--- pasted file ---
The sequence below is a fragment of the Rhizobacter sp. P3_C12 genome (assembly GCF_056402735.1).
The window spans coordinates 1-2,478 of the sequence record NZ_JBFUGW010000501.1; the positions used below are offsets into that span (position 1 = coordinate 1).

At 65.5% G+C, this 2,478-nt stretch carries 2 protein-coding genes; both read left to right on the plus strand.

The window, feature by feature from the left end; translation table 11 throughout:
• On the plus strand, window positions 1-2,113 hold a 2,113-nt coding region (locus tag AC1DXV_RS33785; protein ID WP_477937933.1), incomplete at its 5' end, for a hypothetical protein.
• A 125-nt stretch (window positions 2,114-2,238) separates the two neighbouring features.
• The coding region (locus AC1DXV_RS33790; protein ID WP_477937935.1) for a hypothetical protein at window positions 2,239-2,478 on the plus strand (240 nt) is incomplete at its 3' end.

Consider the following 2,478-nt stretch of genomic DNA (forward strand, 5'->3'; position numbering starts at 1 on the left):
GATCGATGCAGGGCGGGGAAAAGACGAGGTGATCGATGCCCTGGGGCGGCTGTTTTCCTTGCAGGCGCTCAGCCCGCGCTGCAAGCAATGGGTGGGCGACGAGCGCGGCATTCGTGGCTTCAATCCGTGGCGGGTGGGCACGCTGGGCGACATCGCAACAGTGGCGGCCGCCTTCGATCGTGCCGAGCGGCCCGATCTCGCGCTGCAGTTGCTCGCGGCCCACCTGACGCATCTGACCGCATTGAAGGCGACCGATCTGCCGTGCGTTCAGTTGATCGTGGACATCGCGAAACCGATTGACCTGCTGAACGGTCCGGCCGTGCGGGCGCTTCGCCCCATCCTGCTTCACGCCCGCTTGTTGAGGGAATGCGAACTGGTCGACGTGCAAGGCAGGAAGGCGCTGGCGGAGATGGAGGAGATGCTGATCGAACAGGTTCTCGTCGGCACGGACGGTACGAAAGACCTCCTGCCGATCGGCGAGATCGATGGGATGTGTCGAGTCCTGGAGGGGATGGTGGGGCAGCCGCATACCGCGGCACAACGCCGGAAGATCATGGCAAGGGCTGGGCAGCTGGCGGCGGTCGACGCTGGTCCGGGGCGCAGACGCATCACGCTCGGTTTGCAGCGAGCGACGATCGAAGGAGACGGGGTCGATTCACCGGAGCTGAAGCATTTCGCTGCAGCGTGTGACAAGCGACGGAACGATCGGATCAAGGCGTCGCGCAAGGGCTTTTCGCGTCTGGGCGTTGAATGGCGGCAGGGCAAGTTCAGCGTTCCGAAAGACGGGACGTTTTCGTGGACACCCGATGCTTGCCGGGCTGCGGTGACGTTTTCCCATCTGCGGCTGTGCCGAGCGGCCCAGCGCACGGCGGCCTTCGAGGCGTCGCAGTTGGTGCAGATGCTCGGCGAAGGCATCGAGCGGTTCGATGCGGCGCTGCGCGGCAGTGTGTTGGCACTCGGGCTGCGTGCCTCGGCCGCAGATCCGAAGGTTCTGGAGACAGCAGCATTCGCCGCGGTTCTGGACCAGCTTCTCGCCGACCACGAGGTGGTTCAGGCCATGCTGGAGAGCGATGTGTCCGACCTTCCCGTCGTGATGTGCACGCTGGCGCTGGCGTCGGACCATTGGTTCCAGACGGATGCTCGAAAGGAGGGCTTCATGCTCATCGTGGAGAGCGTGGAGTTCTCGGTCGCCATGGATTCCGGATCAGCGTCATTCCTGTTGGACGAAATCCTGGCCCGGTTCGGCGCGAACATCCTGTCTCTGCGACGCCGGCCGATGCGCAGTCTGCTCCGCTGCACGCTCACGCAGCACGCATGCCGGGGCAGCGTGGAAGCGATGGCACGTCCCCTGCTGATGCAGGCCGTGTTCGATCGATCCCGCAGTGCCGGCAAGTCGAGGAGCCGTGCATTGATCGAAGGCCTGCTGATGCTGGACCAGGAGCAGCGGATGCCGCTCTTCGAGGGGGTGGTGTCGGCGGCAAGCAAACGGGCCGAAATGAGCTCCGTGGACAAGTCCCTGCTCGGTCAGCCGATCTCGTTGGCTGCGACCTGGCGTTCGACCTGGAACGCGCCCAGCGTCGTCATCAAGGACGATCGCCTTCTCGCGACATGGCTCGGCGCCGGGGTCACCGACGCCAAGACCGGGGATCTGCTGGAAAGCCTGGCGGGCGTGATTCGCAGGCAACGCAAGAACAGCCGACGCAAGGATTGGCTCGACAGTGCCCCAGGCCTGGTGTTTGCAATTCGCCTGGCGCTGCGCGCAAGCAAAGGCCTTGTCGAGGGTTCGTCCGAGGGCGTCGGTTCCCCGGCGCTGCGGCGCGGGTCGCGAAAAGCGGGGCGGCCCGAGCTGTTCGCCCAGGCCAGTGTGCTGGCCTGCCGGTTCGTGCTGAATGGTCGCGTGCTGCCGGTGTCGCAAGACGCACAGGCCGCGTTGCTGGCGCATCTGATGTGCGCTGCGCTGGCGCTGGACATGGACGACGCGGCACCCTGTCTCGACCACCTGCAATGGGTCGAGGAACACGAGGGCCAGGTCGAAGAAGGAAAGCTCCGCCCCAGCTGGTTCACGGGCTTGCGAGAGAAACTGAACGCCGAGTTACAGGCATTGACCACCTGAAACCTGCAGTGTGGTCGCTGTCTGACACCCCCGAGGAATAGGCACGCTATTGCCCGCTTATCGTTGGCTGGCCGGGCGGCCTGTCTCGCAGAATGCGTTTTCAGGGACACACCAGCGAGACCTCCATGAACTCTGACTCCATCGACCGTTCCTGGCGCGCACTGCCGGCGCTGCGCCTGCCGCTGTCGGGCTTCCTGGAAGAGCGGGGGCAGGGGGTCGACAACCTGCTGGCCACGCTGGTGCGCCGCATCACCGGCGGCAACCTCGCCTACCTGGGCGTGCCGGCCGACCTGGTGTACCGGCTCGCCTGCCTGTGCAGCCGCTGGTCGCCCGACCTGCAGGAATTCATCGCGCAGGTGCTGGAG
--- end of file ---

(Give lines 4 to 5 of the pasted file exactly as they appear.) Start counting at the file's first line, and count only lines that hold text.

The window, feature by feature from the left end; translation table 11 throughout:
• On the plus strand, window positions 1-2,113 hold a 2,113-nt coding region (locus tag AC1DXV_RS33785; protein ID WP_477937933.1), incomplete at its 5' end, for a hypothetical protein.